Unlike most insects, honey bees are social creatures. They live in well-maintained and organized colonies, relying on the hard work of themselves and their brethren to keep the hive safe and healthy. The complexity of the hive—from the communication to the division of labor to behaviors like environmental regulation and defense—makes these highly evolved creatures downright fascinating. So, what is the social structure of honey bees? Our guide gives a complete overview.
Everyone’s heard of the queen bee. Colonies can have tens of thousands of bees, but there’s only one queen. She also lives far longer than the others—four years to a worker bee’s six or so weeks. Obviously, she’s the most important member of the hive. The queen’s main responsibility is reproduction. She lays all the eggs in the colony, and she’s the only one who can produce fertilized eggs. This is because, shortly after a new queen emerges from her cell, she goes on her mating flight. By herself, she leaves the hive and flies a distance away to mate with drones from other colonies. A couple of days after the mating flight, the queen begins to lay eggs. She will continue reproducing fertilized and unfertilized eggs (creating worker bees and drones, respectively) for the next couple of years. That is until she dies or becomes too old to lay.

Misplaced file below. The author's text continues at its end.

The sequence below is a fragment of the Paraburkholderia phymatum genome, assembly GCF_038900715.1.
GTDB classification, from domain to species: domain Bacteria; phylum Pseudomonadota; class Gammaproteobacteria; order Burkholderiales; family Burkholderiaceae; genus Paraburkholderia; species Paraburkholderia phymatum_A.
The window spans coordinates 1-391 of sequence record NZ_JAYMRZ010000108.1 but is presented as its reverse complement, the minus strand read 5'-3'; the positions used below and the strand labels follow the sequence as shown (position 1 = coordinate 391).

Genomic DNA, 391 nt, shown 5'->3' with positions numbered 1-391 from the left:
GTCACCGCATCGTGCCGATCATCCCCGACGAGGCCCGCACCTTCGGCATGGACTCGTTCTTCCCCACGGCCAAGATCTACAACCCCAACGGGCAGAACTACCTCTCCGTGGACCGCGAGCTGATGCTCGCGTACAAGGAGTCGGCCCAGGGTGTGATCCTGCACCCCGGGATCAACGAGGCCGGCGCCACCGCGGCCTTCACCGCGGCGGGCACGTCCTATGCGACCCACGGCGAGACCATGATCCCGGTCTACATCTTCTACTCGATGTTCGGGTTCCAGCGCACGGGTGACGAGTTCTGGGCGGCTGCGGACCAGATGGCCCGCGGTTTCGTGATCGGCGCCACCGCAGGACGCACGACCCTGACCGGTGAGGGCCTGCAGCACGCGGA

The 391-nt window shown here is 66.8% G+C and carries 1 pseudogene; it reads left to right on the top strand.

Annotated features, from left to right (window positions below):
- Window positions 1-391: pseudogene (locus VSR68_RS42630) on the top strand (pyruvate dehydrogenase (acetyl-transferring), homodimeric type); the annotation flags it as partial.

The queen’s other major duty is to produce pheromones. These chemical substances earn certain reactions from the other bees. The queen uses them to unite the colony and keep the hive productive. For example, one of the main pheromones she produces is queen substance. This lets the rest of the colony know that she is alive, healthy, and productive. When the bees can no longer sense the queen substance, that’s their signal to start making new queens. Other pheromones the queen produces can attract drones in her mating flight or dissuade the worker bees from trying to lay their own eggs.